x488 vs all other : keyid flip

Andrew Gallagher andrewg at andrewg.com
Tue Apr 2 19:53:43 CEST 2024

On 2 Apr 2024, at 15:24, Werner Koch <wk at gnupg.org> wrote:
> On Tue,  2 Apr 2024 12:39, Andrew Gallagher said:
>> Are you saying that this is *not* a novel failure mode? Because we’ve
> No.  We had v2, v3 and v4 keyes in all kind of combinations in the past
> (even as part of subkeys) and back then the two OpenPGP implementations
> had no problems with that.  The whole point of packet version numbers is
> to be able to ignore such packets.

This intrigued me, so I went back through the SKS dataset and found exactly four (4) v4 primary keys with v3 subkeys. This was quite a technical challenge since no modern software supports them, and gnupg1 doesn’t implement --list-packets :-) But I have to admit they do exist… and rfc4880 technically doesn’t forbid them. Still, I’m sure most people would find their existence as surprising as that of v3 sbinds over v4 subkeys (which are several orders of magnitude more common).

>> different version number (since v3 did not support subkeys). Have you
>> interop-tested this with other implementations? Besides RNP? What were
> If there are new implementaions they should check interop with the
> de-facto standards which are PGP, GnuPG and later RNP.  There is also
> the widely used BouncyCastle library and we have not seen problems with
> it except when ppl ignore features of these library.

BouncyCastle is quite low level, and AFAICT does not enforce much in the way of packet grammar etc., so may not be the best comparison. And surely the entire point of a written specification is to avoid "de-facto standard” reference implementations?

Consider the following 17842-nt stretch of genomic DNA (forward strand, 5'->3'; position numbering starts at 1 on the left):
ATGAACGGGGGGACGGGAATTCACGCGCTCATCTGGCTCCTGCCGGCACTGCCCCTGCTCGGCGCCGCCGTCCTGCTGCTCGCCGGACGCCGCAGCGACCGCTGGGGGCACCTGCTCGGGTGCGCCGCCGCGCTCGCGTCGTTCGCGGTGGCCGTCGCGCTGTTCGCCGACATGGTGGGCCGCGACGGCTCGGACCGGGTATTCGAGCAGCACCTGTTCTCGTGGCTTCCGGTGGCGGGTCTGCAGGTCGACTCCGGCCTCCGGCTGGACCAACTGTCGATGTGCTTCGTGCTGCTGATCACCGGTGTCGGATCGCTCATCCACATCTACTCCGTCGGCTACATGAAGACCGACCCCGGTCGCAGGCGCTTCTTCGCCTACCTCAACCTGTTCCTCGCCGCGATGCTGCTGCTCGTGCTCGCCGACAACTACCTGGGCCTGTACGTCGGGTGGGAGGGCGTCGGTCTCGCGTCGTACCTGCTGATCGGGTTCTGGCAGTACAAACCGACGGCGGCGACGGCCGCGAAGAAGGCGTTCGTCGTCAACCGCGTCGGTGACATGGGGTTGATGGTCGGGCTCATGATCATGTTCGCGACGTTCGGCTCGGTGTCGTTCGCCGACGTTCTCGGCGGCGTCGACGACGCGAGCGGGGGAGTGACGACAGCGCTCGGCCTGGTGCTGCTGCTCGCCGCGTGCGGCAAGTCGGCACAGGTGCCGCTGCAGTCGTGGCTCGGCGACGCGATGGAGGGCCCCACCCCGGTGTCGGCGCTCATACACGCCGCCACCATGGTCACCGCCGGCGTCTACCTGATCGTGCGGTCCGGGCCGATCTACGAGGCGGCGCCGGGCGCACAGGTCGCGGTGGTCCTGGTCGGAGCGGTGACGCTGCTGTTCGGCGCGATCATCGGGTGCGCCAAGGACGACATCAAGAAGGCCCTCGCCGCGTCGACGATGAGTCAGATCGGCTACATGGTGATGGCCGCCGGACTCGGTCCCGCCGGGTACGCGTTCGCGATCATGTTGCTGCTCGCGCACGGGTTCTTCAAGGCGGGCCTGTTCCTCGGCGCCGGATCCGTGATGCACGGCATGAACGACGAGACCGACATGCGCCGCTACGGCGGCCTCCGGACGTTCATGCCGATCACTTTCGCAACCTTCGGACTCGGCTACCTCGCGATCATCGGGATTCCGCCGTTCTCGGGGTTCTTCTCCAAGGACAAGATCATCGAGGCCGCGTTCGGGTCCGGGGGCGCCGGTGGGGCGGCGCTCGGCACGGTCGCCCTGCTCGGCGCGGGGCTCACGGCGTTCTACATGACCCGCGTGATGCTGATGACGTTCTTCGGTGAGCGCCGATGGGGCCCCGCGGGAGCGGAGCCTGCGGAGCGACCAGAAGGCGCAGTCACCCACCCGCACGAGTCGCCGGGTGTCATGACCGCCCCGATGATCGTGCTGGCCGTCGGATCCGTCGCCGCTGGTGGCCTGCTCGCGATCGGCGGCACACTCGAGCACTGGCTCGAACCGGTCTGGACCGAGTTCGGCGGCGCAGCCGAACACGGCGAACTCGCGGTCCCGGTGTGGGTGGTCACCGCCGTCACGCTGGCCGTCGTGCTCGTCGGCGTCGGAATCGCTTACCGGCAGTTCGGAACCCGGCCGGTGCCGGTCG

> But let me remark for the records that GnuPG has been the entity which
> always used the term /OpenPGP/ instead of /PGP/ or - as many Linux
> people did - the term /GPG/ keys.  Thus we, and in particular me,
> stressed that this is the OpenPGP standard which GnuPG implements,
> popularized, took care, and pride of.  Sure it does no "belong" to us or
> anyone - it is term without having a trademark.

This is fair, and thank you. Not everyone is so careful.

> OTOH, tehre is a
> respoisbility here to keep the repudiation of that standard high - this
> is what the /current OpenPGP WG participants/ don't a do anymore since
> fall 2021.

Reputation is a matter of publicly expressed opinion, and by far the greatest amount of text declaring that OpenPGP no longer has a good reputation has been written by you. So this is a circular argument.

>>> how should an implementation behave if it wants to support both the
>>> librepgp and crypto-refresh specs?
> That is up to those implementaions who want to destroy a solid standard.
> Why should I help them?

Let us be clear here: you appear to be saying that if I want to update hockeypuck to support both librepgp and crypto-refresh artifacts, I am helping to destroy a solid standard? Or have I misunderstood your position?

> This is a GnuPG mailing list and you are
> welcome to discuss technical details of stuff relevant to GnuPG and
> OpenPGP (up to fall 2021).  Everything else is better addressed to the
> crypto-refresh commitee.

I will bring this to the WG, with your comments.


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